A couple weeks ago someone asked me if it was possible to create a real United Federation Of Planets (UFP) a la Star Trek. Holding a couple degrees in sociology, I am not at all qualified to answer this question. A lot of research really ought to be done. And not just social research. You should probably get like a biologist and a linguist or NASA. At the very least, Bill Nye should be in the room.
But all that’s tedious and who wants to read a 300 page report on the intricacies of xenolinguistics in speculative alien species? Eff that noise. I’m just gonna tell you if it’s possible or not based on my limited understanding of social structures and what I’ve learned from science fiction. Suit up.
So first we need to define exactly what a UFP is. In Star Trek, it’s a conglomeration of alien planets that agree on a single set of principles to be governed by; rules about how sentient cultures should treat, be treated, and treat their people. In addition, these are rules of alliance not unlike NATO. You attack one of us, you attack all of us.
Oh, and they all pool resources, have economies without money, and share a single military.
You see, back in the day the United Federation Of Planets was an allegorical United States. A perfect 1960s United States without poverty, sickness, or money where people are driven by the pure desire to explore and learn. A United States that stood in the face of an allegorical communist threat.
So basically a UFP is a space United States with a federal government located at a capital (Earth) and member states made up of planets or small conglomerations of planets.
So begins my list of things we need to get this bitch off the ground.
We would need a lot of cultural similarities to have the kind of UFP we’ve described. Humans take for granted that across all cultures there are some universal constants. For example, not matter what society you look at, sex/gender dynamics exist. We as individuals tend to seek other individuals to have children and build families with. These families are varied in ways we don’t often see (see: polyandry), but they are still families.
There is no reason to assume aliens have dichotomous gender structures. Maybe 5 genders. Maybe 1. Maybe they procreate by sharing a bathroom. Maybe only a single group of them were ever created and they just live forever.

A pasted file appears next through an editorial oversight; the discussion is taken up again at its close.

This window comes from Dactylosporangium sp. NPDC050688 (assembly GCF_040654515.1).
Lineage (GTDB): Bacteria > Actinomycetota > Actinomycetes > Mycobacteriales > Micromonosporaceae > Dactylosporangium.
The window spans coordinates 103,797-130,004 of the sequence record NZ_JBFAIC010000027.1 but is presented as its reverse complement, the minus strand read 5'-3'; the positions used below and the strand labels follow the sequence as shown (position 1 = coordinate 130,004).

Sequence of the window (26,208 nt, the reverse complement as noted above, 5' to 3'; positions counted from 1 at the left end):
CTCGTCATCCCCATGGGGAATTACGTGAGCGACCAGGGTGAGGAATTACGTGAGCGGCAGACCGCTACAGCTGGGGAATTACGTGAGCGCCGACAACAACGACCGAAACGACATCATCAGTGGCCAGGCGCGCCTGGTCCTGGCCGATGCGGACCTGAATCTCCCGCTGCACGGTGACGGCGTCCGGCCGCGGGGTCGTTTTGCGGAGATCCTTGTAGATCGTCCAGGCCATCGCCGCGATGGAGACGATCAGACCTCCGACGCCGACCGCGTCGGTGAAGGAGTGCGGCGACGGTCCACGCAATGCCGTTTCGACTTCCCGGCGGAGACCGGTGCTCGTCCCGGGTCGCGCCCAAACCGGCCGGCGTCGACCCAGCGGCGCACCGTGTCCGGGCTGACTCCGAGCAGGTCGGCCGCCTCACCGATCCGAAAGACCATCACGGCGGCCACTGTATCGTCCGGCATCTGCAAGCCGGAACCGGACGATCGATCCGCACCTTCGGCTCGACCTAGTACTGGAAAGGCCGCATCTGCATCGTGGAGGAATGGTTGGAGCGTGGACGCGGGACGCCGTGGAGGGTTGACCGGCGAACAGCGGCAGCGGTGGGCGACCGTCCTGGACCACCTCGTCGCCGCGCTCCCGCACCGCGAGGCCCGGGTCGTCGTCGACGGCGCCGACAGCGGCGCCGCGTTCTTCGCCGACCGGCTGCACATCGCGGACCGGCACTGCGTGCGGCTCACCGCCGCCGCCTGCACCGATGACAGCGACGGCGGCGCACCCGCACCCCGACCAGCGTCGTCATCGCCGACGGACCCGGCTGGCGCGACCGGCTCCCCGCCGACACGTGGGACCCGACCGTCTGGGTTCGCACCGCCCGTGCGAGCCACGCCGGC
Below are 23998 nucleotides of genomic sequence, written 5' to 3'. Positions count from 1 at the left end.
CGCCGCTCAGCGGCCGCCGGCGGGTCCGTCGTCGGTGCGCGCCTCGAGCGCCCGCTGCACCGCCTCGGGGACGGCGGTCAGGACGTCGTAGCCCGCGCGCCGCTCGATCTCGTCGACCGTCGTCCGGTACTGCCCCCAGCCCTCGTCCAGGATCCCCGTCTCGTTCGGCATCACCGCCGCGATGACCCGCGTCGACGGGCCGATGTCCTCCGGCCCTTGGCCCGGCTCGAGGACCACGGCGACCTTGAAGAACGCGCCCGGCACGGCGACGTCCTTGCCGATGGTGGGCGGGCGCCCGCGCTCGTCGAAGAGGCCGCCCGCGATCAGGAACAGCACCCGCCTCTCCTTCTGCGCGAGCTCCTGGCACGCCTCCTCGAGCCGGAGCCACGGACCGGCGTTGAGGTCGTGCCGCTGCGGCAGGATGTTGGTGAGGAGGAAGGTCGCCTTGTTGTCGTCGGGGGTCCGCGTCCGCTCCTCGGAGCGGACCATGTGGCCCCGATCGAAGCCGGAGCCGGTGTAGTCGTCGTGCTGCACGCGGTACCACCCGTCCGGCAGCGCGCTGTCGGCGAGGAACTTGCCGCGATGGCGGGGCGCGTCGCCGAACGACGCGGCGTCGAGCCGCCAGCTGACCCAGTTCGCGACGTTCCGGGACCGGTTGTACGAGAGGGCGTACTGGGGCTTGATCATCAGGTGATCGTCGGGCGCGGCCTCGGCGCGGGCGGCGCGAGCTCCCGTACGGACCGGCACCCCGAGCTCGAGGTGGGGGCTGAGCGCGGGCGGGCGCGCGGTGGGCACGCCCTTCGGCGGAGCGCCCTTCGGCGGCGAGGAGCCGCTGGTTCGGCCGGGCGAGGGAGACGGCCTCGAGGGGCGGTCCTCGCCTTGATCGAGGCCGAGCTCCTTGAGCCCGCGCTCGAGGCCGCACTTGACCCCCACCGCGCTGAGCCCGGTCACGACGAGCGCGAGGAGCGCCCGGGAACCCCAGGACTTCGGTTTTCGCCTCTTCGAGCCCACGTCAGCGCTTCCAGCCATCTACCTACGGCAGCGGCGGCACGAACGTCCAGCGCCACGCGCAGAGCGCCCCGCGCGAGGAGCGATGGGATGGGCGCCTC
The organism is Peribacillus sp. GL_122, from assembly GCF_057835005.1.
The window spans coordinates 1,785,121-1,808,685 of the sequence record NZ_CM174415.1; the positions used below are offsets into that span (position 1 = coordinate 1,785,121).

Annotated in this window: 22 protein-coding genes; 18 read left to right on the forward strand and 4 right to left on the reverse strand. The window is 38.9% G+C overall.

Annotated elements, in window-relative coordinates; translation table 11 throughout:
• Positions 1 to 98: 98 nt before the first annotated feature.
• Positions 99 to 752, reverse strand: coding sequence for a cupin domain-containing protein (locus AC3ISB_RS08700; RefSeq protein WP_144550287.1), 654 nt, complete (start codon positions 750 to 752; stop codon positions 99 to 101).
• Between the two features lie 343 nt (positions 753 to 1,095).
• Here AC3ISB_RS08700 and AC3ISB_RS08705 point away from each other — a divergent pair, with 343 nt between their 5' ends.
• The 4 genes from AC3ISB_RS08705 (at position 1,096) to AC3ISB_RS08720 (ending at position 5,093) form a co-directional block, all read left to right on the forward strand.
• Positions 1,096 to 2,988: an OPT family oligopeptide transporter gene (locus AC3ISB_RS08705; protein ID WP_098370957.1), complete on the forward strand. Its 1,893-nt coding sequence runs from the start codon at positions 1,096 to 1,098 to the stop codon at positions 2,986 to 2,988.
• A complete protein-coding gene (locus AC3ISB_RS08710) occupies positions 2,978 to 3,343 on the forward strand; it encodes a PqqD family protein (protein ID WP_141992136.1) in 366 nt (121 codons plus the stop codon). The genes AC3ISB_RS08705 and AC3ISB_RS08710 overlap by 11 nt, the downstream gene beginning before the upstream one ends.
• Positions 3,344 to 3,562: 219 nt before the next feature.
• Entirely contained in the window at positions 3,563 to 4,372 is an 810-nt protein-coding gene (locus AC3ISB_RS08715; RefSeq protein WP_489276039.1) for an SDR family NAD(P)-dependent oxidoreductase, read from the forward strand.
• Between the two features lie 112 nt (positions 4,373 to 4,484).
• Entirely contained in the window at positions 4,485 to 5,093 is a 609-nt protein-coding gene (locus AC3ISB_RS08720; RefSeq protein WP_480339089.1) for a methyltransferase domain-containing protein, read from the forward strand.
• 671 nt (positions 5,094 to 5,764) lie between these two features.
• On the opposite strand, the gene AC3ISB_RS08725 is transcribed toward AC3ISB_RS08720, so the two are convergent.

Something else we come across is religion. Most cultures have religion or several religions in them. Many are based around human ideas of nature. Who’s to say aliens would have any religion at all. Or think about life and the universe the way we generally do. They may not even see the world (literally) the same way we do. Or see at all. Things like sight have a very big impact on our worldview.
My point is that all the aliens in Star Trek are basically humans. Yeah, they have different colored skin, deep voices, and putty on their noses, but they are still basically us. There is an episode of Star Trek that even explains that all sapient life in the universe was seeded by a progenitor species exploring the area. So basically everyone is human, give or take a couple million years.
And they still fight all the time! Klingons. Romulans. Borg. The Dominion. Other actual humans! But instead of referencing Star Trek, we could just look at the history of the U.S. It’s been around 200 years and change and hasn’t seen more than 15 years without a major war; one of which was a CIVIL WAR. Oh, and we killed almost every Native American on the continent.
The best example of what I’m getting at may be Halo. Basically, the Covenant bump into us and they figure we are the unholy menace described in their religion. No conversation. Just them jumping from one planet to the next killing every human they see and glassing anything we’ve ever touched. Not like it was the first time in human history a group of people were ascribed with a religious demarcation and punished for it.
Actually, we used to do it all the time. And again, we are all humans.
The aliens we meet, if they are out there, will probably not be like us. Those differences will make or break any potential UFP, and that might actually be a good thing. God forbid they turn out to be like us; we’d have to fight it out on principle alone.
Next week I’m going to talk about the second item on my list: Interests